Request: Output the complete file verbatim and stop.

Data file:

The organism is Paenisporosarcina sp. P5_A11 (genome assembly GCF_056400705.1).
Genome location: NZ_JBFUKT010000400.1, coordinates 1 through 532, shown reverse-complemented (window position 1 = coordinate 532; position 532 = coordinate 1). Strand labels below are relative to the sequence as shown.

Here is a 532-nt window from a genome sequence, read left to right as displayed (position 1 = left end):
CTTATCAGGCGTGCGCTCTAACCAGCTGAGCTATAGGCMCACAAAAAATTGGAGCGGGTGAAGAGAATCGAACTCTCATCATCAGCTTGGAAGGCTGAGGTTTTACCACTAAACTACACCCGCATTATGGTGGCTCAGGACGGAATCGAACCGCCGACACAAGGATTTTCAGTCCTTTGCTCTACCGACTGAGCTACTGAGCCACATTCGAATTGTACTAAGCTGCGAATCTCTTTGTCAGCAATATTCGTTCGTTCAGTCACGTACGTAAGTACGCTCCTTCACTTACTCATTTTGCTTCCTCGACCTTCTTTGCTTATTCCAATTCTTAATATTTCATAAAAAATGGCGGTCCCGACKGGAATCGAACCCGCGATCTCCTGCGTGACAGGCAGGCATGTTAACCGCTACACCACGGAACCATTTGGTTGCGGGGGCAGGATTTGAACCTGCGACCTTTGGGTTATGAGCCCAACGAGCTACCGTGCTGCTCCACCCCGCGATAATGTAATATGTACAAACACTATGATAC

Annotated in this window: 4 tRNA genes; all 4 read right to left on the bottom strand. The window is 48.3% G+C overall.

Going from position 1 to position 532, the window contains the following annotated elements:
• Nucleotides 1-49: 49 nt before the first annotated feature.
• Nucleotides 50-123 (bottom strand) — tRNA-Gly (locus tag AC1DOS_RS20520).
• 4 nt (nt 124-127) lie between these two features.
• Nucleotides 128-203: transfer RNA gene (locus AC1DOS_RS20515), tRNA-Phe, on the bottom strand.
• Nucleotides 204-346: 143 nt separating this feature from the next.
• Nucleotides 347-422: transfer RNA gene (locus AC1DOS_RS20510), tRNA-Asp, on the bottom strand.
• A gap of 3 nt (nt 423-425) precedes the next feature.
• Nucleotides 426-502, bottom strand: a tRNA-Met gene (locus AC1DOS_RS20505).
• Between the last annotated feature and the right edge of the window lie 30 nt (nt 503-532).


The organism is Paenisporosarcina sp. P5_A11 (genome assembly GCF_056400705.1).
Genome location: NZ_JBFUKT010000400.1, coordinates 1 through 532, shown reverse-complemented (window position 1 = coordinate 532; position 532 = coordinate 1). Strand labels below are relative to the sequence as shown.

Here is a 532-nt window from a genome sequence, read left to right as displayed (position 1 = left end):
CTTATCAGGCGTGCGCTCTAACCAGCTGAGCTATAGGCMCACAAAAAATTGGAGCGGGTGAAGAGAATCGAACTCTCATCATCAGCTTGGAAGGCTGAGGTTTTACCACTAAACTACACCCGCATTATGGTGGCTCAGGACGGAATCGAACCGCCGACACAAGGATTTTCAGTCCTTTGCTCTACCGACTGAGCTACTGAGCCACATTCGAATTGTACTAAGCTGCGAATCTCTTTGTCAGCAATATTCGTTCGTTCAGTCACGTACGTAAGTACGCTCCTTCACTTACTCATTTTGCTTCCTCGACCTTCTTTGCTTATTCCAATTCTTAATATTTCATAAAAAATGGCGGTCCCGACKGGAATCGAACCCGCGATCTCCTGCGTGACAGGCAGGCATGTTAACCGCTACACCACGGAACCATTTGGTTGCGGGGGCAGGATTTGAACCTGCGACCTTTGGGTTATGAGCCCAACGAGCTACCGTGCTGCTCCACCCCGCGATAATGTAATATGTACAAACACTATGATAC

Annotated in this window: 4 tRNA genes; all 4 read right to left on the bottom strand. The window is 48.3% G+C overall.

Going from position 1 to position 532, the window contains the following annotated elements:
• Nucleotides 1-49: 49 nt before the first annotated feature.
• Nucleotides 50-123 (bottom strand) — tRNA-Gly (locus tag AC1DOS_RS20520).
• 4 nt (nt 124-127) lie between these two features.
• Nucleotides 128-203: transfer RNA gene (locus AC1DOS_RS20515), tRNA-Phe, on the bottom strand.
• Nucleotides 204-346: 143 nt separating this feature from the next.
• Nucleotides 347-422: transfer RNA gene (locus AC1DOS_RS20510), tRNA-Asp, on the bottom strand.
• A gap of 3 nt (nt 423-425) precedes the next feature.
• Nucleotides 426-502, bottom strand: a tRNA-Met gene (locus AC1DOS_RS20505).
• Between the last annotated feature and the right edge of the window lie 30 nt (nt 503-532).